The country’s recent history merits some review. Back in the 1980s, prompted by a mix of blatant power-play compulsions, inorganic ideological considerations, and geo-strategic calculations, the Soviet Union and the United States dedicated full attention and immense resources to various anti-Kabul groups. Pakistan, too, placed itself in the triple role of the beneficiary of US military and economic support, the benefactor of the Afghan mujahideen groups fighting Kabul, and the host for millions of Afghan refugees. In the 1990s, an unraveling began.

Defeated, the Soviets exited from Afghanistan, and their beneficiary, Dr Najibullah, departed after ruling Kabul from 1989 to 1992. (When the Taliban finally stormed the city in 1996, the communist Najib was dragged from his UN refuge and publicly hanged from an electric utility pole.) The fall of Najib’s government in 1992 was marked by a phase of destruction, devastation, social anarchy, and inter-mujahideen betrayal that wreaked havoc on the Afghan people. If the 1979 Soviet invasion had triggered defiance among the Afghans, now there was only revulsion. While spoils were being fought over in Kabul, the Taliban were consolidating their presence in the Kandahar region to the south. In their first major mission in 1994, they captured an arms-ammunition depot belonging to Hezb-i-Islami chieftain Gulbadin Hekmatyar at Spin Boldak, a town near the Pakistani town Chama. In November of the same year near Kandahar, the Taliban again made news when they released a Central Asia-bound Pakistani convoy from the grasp of local warlords. By November 5, they had taken over Kandahar. The Taliban were now charting their own territory, different from the other mujahideen factions with whom they had joined against the Soviet-backed Kabul governments. Among the fractious political-come-military clusters that made up the mujahideen, the Taliban constituted the one united grouping. The fact that the Taliban were welcomed in many provinces, by locals as well as commanders, points to an estrangement from the mujahideen rulers. Such was the psychological impact of the Taliban’s easy advance from Kandahar towards Paktia, Gardez, Logar, Sarobi, and Kabul, that some people believed that these fighters of Islam had the ability to deflect bullets. In other areas, like Herat and Mazar-i-Sharif, the Taliban gained control through both fighting and defection of opposition commanders.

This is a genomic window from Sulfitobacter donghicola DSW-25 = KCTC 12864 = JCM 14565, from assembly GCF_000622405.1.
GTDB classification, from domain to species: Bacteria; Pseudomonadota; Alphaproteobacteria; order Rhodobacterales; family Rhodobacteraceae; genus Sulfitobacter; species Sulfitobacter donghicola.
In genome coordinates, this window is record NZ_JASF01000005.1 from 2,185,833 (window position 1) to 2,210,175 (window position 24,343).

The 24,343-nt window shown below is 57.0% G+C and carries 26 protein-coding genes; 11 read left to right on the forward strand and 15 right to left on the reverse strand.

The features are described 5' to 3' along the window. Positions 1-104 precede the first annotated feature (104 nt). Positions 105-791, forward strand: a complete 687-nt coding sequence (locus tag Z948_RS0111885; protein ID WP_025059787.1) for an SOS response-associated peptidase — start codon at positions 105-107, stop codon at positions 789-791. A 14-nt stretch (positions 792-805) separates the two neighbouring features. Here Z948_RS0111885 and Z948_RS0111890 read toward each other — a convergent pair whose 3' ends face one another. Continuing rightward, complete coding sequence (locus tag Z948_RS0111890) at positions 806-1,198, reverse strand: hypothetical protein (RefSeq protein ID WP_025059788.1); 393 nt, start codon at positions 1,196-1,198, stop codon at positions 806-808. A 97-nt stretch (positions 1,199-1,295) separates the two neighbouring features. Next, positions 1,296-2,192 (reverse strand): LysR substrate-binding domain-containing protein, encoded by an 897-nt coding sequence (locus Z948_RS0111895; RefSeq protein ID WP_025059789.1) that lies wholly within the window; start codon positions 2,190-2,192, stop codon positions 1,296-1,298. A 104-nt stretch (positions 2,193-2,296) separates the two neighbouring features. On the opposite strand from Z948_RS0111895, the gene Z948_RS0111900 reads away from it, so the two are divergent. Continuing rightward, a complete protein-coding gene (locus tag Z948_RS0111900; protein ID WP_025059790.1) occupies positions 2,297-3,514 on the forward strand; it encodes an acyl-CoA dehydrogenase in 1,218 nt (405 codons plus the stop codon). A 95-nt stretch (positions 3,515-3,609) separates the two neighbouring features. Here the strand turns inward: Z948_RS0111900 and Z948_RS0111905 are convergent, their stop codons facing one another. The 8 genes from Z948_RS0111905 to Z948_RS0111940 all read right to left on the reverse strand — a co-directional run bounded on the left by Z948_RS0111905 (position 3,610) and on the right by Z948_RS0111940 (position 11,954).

The current post-Soviet, post-mujahideen phase has left only two effective political forces in Afghanistan: the Taliban and the forces of Ahmad Shah Massoud. While both generally enjoy the people’s goodwill, they are vastly unequal. Besides the seat of power in Kabul, the Taliban controls up to 90 percent of Afghan territory, whereas Massoud has retreated to the Panjsheer Valley, controlling about 10 percent of the countryside. He remains a force mainly because of his skills as a guerrilla commander, the backing of locals, and external military and economic support. Massoud was unable to maintain his ethnic combine, called the Northern Alliance, and has lost disenchanted commanders to the Taliban. On the other hand, there has been only minor dissension in the Taliban ranks since they started from Kandahar. Despite the domination of Kandaharis within the Taliban leadership, it has managed an ethnic collage in the provinces that has enabled it to extend and retain influence in even the far-flung, non-Pushtun provinces. Absurdly, the United Nations continues to recognize the Jamiat-i-Islami leader Professor Burhanuddin Rabbani as the president of Afghanistan. A search today would locate Rabbani in Tajikistan, Iran, or in his hometown of Faizabad in the Tajik-speaking Afghan province of Badakhshan, bordering Pakistan. Regardless of the international community’s stance on who should be ruling Afghanistan, it is the Mullah Umar-led Taliban government that controls and administers the country. The exasperation of Kabul’s rulers with the international community’s refusal to recognize their legitimacy is reflected in the outburst of Mullah Jaleel Akhund, Afghanistan’s deputy foreign minister and an influential member of the Kabul shura by which major decisions are made. He stated: "I think the world’s faulty understanding of Afghanistan and its inability to fully understand our problems is perhaps the biggest factor that is preventing the government of Afghanistan from solving the problems of the people. Does the world not know that the government of Afghanistan controls 95 percent of the territory and the capital Kabul is also with us? How then can 5 percent people, the opposition, be confronting us?"